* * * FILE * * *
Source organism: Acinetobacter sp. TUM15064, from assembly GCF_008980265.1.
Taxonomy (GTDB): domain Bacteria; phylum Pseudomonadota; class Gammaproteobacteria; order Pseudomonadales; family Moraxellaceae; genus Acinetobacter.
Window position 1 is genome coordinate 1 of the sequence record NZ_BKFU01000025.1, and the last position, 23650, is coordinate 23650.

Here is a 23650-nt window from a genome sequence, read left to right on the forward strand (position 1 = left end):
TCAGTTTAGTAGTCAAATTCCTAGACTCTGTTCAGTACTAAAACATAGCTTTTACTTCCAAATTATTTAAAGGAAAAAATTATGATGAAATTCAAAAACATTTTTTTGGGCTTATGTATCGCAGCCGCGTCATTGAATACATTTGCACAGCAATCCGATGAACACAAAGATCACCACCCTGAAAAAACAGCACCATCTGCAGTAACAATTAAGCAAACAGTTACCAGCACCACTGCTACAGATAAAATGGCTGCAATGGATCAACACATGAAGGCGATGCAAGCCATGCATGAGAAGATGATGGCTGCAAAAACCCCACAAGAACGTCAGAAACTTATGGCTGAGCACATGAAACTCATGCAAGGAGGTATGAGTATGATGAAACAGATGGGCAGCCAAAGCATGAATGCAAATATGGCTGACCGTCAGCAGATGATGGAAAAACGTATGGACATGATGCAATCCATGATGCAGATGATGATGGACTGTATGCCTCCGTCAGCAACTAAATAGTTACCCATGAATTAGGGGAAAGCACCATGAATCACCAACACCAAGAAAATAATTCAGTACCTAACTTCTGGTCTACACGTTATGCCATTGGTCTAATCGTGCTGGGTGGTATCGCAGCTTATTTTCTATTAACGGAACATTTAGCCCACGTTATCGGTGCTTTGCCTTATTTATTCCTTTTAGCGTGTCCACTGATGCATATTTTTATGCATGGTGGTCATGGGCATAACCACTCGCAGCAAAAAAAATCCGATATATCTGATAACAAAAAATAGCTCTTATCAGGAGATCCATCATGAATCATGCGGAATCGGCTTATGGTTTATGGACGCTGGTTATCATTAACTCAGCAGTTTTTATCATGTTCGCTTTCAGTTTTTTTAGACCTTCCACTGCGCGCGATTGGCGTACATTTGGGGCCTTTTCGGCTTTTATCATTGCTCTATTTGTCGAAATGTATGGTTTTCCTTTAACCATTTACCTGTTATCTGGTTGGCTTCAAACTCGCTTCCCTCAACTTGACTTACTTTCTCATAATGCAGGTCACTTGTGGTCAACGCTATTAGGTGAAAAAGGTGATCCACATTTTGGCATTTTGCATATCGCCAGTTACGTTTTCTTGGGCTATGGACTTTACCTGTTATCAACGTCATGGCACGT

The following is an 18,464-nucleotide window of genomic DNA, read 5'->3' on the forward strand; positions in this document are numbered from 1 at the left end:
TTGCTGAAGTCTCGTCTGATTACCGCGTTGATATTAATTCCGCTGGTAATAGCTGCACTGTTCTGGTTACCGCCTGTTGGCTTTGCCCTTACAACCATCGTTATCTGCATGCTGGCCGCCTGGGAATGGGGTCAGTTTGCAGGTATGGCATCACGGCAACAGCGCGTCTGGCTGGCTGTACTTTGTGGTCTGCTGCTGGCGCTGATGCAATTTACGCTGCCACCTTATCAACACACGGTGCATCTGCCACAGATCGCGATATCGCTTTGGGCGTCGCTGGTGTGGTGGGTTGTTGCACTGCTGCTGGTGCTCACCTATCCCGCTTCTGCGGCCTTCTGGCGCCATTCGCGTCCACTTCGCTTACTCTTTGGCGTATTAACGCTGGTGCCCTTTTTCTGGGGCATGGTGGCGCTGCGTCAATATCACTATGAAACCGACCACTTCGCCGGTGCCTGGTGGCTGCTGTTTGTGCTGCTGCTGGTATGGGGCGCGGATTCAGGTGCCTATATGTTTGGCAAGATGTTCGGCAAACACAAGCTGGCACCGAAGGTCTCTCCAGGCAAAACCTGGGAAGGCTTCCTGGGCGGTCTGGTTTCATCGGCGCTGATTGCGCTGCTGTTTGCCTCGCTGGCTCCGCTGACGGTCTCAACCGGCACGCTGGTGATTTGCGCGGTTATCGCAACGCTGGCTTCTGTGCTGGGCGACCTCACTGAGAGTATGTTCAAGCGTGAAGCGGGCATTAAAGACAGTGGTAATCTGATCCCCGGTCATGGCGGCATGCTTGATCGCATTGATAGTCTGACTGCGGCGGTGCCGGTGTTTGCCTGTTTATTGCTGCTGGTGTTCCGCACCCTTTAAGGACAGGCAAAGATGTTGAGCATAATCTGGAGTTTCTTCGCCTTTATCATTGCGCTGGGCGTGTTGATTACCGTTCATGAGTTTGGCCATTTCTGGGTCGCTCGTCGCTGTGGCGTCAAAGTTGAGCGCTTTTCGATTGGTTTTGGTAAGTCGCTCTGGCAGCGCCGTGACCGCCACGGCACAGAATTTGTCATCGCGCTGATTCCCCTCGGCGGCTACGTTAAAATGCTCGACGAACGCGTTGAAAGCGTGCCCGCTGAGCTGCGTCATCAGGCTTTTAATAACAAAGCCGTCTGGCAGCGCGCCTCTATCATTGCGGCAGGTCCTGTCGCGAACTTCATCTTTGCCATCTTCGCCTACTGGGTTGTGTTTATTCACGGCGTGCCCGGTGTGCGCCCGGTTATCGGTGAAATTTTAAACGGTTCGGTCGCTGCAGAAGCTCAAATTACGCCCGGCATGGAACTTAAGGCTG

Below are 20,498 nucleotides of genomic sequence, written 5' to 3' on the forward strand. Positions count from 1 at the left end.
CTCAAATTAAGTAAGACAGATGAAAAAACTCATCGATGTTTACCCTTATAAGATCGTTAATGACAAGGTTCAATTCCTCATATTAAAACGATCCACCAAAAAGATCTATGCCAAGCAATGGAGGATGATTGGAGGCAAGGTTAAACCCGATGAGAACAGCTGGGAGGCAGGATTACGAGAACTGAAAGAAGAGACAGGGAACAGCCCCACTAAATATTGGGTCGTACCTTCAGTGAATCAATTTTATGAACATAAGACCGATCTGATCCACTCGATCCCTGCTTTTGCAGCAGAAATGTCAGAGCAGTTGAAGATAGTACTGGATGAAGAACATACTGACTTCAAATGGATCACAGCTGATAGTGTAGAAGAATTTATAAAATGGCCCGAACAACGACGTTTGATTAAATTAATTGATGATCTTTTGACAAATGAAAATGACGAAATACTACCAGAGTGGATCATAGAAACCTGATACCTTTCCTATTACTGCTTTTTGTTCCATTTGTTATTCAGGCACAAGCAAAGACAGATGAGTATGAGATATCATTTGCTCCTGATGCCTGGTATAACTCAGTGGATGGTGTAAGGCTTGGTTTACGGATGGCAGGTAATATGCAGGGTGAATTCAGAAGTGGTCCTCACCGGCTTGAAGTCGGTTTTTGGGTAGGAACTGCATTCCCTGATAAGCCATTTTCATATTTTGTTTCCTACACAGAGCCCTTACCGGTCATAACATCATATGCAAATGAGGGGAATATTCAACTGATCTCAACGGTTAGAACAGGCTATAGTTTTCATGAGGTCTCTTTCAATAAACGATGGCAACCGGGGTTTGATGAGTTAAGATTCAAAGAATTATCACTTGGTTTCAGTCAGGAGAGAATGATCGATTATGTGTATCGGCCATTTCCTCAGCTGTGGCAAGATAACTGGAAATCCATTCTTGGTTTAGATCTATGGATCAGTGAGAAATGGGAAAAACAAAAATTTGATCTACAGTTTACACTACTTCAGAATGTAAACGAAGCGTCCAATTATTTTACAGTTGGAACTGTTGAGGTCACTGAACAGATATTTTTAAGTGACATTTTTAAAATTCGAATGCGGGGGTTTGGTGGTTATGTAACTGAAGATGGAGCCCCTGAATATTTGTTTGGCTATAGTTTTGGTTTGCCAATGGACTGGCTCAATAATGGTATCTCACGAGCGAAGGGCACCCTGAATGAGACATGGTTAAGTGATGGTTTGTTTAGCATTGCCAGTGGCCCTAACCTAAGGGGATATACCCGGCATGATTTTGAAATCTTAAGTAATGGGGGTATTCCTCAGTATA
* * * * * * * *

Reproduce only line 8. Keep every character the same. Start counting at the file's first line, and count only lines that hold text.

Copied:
Below are 20,498 nucleotides of genomic sequence, written 5' to 3' on the forward strand. Positions count from 1 at the left end.